How to Balance Your Pool’s Water pH

By Tyler Hipsher, Owner & Operator of Tyler’s Pool & Home Care

In our last segment we discussed Chlorine, pH, Total Alkalinity and Stabilizer (Also known as Cyanuric Acid or CYA) and how each of these affect water quality in swimming pools. In this segment we will discuss how to adjust your pool water if the chemicals are either too high or too low.

Just to catch up, pool water should test in the following ranges:

  • pH (7.2 – 7.8; 7.5 is ideal)
  • Total Alkalinity (Concrete Pools 80 – 120) (All other pools 120 – 170 PPM)
  • Cyanuric Acid; Stabilizer – CYA: (30 – 80 PPM)
  • Chlorine (3.0 – 10.0 PPM)

We’ll start with pH, which is the measure of how acidic or basic the water is. When pH is lower than 7.2 you will want to raise it to the specified range. You can do this affordably by simply adding fresh water to you swimming pool. Fresh water in the Omaha area has a pH reading of nearly 8.0. So by adding fresh water, you will be able to raise the pH without adding expensive additives to the water. This method also helps clear up cloudy water and cool the water temperature during the hot summer months.

If pH registers over 7.8 there are 2 different solutions to your problem. First, if the pH is just slightly over 7.8, either 7.9 or 8.0 you should not need to take any additional action. Chlorine, rain water, and even human skin cause the pH of the water to drop naturally. If your pH is over 8.0 you then will need to add pH decreaser (sodium bisulfate). You add this directly to the deepest part of the pool at a rate of 1 lb. for every 10,000 gallons of water.

Next is total alkalinity, or the water’s ability to resist change in pH. When the Total Alkalinity is too low, the pH level can fluctuate and the pool water can become corrosive.  When the Total Alkalinity is too high, the pH will be high and scale will form on pool surfaces and equipment.

To raise total alkalinity to the desired level you need to add Sodium Bicarbonate, which is fancy speak of baking soda. To lower total alkalinity you add muriatic acid or dry acid/pH Reducer, the same chemical that also lowers pH. It is important in this step that if you add to much you will lower your pH along with your Total alkalinity. To counteract this measure, add fresh water when trying to lower your TA.

Now it is on to your stabilizer or cyanuric acid, which is used to keep chlorine from dissipating too quickly. If you stabilizer or CYA test is below the desired levels you will need to add cyanuric acid. Always add this to the deepest end of the pool, add the required amount of acid to a 5 gallon bucket of water and then add to the swimming pool. Do not add directly to the pool water.

If your stabilizer (CYA) is too high you can lower it by add fresh water to the swimming pool. Fresh water again is cheaper than a CYA decreaser that most pool chemical supply will try and sell you. It also helps clear cloudy water and decreases the water temperature in your pool.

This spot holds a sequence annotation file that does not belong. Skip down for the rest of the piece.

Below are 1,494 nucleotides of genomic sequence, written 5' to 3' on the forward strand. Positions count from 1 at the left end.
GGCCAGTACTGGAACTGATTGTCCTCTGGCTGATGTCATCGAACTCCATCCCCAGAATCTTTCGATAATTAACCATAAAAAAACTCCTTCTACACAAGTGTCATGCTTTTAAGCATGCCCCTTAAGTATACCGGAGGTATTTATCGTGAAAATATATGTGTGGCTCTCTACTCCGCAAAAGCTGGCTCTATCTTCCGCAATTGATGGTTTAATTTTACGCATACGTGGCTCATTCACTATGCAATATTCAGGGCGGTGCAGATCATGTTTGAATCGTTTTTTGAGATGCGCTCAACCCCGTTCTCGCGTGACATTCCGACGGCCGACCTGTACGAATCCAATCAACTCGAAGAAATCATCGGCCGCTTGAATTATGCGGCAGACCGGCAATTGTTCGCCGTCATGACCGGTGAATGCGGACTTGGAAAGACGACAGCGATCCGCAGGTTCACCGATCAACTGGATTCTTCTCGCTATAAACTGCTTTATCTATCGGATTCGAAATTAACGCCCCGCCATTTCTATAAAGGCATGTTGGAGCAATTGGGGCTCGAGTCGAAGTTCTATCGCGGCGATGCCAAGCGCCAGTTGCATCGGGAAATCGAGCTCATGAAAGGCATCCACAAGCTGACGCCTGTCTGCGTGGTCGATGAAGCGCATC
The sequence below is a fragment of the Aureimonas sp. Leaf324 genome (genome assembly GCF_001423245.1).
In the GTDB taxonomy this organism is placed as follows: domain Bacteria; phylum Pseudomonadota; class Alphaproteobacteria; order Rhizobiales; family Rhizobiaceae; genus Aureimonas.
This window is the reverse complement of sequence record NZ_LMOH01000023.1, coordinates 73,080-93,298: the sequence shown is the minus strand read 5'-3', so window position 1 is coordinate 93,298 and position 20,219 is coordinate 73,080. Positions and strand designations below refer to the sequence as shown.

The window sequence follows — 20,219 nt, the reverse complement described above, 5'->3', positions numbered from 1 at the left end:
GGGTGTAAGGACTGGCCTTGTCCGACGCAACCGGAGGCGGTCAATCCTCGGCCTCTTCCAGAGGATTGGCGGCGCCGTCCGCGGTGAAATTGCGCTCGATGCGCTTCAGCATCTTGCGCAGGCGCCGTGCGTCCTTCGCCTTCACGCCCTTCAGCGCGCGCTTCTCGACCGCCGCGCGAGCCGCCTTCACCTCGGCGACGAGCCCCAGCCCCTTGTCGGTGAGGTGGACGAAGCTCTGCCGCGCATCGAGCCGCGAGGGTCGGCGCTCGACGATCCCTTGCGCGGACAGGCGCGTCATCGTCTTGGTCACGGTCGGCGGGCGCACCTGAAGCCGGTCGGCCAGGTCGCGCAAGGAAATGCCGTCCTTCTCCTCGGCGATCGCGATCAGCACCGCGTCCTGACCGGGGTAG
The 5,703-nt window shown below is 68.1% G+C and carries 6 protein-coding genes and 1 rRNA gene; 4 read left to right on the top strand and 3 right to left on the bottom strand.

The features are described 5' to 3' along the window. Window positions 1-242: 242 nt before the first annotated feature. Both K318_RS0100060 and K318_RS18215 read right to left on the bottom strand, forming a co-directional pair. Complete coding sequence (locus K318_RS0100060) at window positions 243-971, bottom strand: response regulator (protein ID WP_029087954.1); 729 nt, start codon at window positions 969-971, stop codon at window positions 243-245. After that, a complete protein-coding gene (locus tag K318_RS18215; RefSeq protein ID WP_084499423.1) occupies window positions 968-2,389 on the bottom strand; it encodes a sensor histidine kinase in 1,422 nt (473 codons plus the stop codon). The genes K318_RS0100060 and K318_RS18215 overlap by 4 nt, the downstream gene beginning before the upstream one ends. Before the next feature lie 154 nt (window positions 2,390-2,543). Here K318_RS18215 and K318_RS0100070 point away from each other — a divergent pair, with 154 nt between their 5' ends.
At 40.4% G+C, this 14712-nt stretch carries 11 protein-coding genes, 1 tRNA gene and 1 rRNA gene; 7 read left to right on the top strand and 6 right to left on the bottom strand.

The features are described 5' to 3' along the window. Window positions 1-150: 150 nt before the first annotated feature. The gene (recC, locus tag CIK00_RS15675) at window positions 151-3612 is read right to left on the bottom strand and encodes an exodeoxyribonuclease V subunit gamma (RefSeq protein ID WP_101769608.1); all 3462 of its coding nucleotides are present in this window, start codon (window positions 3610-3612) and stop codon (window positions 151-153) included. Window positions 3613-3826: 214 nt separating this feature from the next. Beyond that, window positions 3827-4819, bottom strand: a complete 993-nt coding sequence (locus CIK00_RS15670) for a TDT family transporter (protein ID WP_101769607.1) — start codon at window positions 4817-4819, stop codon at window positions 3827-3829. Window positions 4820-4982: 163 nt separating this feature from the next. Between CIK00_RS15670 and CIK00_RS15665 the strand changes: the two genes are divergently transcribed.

Finally, we can talk about chlorine or sanitizer. While chlorine is important, I choose to talk about it last. You need to have your other 3 water tests in the correct range first, it will not matter how much chlorine you add if your pH is too low or you don’t have enough stabilizer.

Chlorine is relatively simple to raise or lower. To raise you sanitizer level quickly you can add shock, which is a granular form of chlorine that dissolves quickly in water. A simple rule of thumb is 1 lb of shock for every 10,000 gallons to raise the level 1.0 PPM. When adding shock you add 1lb of shock to a 5-gallon bucket of water and mix and then add. If you need to lower your chlorine level simply drain some water from your swimming pool and then add fresh water.

As you can see, about half the time you can use fresh water to increase or decrease chemical levels in your water to get the desired range. Instead of buying expensive chemicals which can cause additional cloudiness to your pool water I always recommend using fresh water. It is more cost effective, helps clear cloudy water, and cools the temperature of the water as well.

For more information regarding water balancing & testing please see our detailed information in “Water Balancing” Blog.

http://www.omahapoolcare.com/understanding-chlorine-ph/

Here are some more tips & tricks to keeping your pool clean… http://www.omahapoolcare.com/pool-maintenance-tips-water-testing/

Tyler’s Pool & Home Care is a fully licensed and insured Pool, Lawn, Snow Removal and Home Services company located in Omaha, NE. We provide professional swimming pool, lawn care and snow removal services to the greater Omaha metropolitan area. Tyler’s Pool & Home Care is a locally-owned and operated business working to provide superior service to Omaha homes and businesses. Call Tyler’s for Omaha snow removal, pool cleaning and maintenance, lawn care and landscaping, light home repairs including painting and carpet cleaning

 

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